Saturday, April 28, 2007

A night on the town

People here generally don’t go out at night. They’re on the streets at dawn, but back inside by dusk. Janet and I are very Ghanaian in that way. At home most nights by sundown, we prepare dinner, chat about our day, and then read before bed.

So I was surprised (and amused) Monday night to find myself in a car with a police escort speeding through the streets of Accra, chatting with a jet-setting soprano.

It all began a week ago when a friend of mine told me that New Brunswicker Measha Brueggergosman was coming to Accra to perform with an Italian chorus and orchestra, Teatro alla Scala.

I’m not a classical music fan, but thought it would be a good opportunity to see her perform (the only time I had heard her sing was at the wedding of a childhood friend). I also thought CBC might air an interview with her.

I e-mailed an interview request to her management company. Her husband wrote back, saying she’d be pleased to do an interview, but I didn’t receive it until a couple of hours before the show. He had asked that I contact her at her hotel but it was too late for that now. Janet and I decided to go to the show, hoping I’d be able to conduct a brief interview after the performance.

This performance was a big deal here. It was part of the events celebrating the country’s 50th anniversary of independence. The tickets were very expensive by Ghanaian standards ($30 - $50); most of the people who attended were foreigners and the country’s rich and powerful, including the president, John Kufuor.

We arrived late and the main doors were locked. The side entrance was manned by armed police officers (by armed, I mean they had semi-automatic rifles, not handguns). They said the president had already arrived and was seated for the performance. This meant that no one else could get in now, which greatly angered several Ghanaians who had arrived late but had tickets.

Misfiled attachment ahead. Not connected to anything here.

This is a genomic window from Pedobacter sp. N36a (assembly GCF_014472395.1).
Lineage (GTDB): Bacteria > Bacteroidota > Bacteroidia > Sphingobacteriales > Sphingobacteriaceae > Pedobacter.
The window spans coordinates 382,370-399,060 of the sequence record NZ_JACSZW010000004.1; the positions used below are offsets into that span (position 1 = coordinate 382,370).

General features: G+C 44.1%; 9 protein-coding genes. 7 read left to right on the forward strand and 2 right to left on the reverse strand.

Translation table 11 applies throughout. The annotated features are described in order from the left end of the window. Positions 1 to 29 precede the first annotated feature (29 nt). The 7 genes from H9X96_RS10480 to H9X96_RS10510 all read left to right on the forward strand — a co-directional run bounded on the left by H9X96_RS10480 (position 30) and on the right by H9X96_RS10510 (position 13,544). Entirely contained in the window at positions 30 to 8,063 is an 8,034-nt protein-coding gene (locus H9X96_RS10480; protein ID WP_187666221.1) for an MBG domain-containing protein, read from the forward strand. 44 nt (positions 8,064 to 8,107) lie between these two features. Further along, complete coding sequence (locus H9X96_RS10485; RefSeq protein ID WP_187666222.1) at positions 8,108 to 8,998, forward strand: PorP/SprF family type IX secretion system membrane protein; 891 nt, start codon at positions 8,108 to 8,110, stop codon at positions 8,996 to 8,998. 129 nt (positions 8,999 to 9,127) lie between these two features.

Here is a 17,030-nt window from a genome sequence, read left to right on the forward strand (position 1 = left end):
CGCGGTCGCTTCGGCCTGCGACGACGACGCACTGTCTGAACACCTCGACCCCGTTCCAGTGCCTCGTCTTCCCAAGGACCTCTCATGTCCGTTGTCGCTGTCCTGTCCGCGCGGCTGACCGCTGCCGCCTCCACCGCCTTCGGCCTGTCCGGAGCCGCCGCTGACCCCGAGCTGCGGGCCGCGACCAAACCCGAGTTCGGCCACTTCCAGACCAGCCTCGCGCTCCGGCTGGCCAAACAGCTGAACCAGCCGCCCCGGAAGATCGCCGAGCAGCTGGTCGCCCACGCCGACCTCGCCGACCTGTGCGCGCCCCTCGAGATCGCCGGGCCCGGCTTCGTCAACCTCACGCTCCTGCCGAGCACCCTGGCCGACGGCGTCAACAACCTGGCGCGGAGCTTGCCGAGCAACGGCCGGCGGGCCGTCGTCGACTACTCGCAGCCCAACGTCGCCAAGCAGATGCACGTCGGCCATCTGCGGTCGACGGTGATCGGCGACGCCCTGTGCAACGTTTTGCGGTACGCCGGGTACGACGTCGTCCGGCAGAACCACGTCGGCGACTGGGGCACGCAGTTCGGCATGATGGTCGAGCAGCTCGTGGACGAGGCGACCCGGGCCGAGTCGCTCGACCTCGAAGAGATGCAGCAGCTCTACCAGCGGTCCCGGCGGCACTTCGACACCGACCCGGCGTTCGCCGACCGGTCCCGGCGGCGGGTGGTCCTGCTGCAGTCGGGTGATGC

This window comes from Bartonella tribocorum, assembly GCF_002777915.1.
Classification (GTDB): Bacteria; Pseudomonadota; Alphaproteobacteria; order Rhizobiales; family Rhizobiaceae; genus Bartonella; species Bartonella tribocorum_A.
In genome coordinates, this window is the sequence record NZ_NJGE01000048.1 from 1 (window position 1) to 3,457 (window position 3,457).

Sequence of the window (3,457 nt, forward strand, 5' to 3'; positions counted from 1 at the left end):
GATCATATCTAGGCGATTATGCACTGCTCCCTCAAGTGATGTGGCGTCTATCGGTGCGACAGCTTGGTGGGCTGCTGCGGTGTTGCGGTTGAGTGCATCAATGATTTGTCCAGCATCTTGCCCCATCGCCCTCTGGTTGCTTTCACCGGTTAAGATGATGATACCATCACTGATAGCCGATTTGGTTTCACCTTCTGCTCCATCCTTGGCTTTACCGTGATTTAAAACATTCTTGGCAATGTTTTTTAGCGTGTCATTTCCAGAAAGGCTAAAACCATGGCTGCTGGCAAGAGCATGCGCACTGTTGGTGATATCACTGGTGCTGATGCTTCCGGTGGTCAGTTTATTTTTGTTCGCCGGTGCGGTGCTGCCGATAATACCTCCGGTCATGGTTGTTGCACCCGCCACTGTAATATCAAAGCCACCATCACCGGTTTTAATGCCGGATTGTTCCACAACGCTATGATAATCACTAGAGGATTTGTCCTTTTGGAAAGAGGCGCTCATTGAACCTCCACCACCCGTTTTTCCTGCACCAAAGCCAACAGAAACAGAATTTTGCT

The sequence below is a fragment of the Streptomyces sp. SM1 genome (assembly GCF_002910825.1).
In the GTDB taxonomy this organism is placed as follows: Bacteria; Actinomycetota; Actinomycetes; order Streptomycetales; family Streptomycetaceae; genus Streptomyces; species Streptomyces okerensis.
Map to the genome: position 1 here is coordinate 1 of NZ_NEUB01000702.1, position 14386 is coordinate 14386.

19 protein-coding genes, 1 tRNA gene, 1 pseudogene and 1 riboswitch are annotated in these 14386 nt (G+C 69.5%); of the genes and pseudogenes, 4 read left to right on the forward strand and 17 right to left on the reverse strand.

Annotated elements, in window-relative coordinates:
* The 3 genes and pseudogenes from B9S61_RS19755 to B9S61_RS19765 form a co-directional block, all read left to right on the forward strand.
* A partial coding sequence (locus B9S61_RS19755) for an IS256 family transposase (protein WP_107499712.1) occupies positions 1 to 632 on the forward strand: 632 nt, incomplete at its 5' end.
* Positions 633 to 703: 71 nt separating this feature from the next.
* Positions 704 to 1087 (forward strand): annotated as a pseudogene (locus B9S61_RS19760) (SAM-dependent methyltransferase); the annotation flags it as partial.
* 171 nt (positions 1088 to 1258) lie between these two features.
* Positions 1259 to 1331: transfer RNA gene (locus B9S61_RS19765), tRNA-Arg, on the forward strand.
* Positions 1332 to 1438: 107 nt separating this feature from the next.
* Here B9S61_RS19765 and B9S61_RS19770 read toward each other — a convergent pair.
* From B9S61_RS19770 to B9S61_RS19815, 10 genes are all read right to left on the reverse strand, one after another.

They left the door that was guarded by police and went back to the main entrance; they banged on the locked doors, and demanded to get in. Eventually, someone opened the door and let them into the lobby. Janet and I, who didn’t have tickets, snuck in behind them.

A staff member told them they had to wait in the lobby until intermission; otherwise they would disrupt the performance. They all began shouting at him, demanding to be let in. One guy made an angry gesture at a police officer, so a security guard kicked him out.

It was only when the theatre staff realized that there would be no intermission that they decided to let us in. Janet and I walked upstairs to the balcony and took our seats.

What we saw of the performance (Beethoven’s Symphony No. 9) was lovely, though I’m no judge of classical music. They got a standing ovation at the end, and Measha took centre stage when they bowed to the audience. I noticed she had a digital camera in her hand, and watched her turn to take a picture of the crowd just before she left the stage for her dressing room.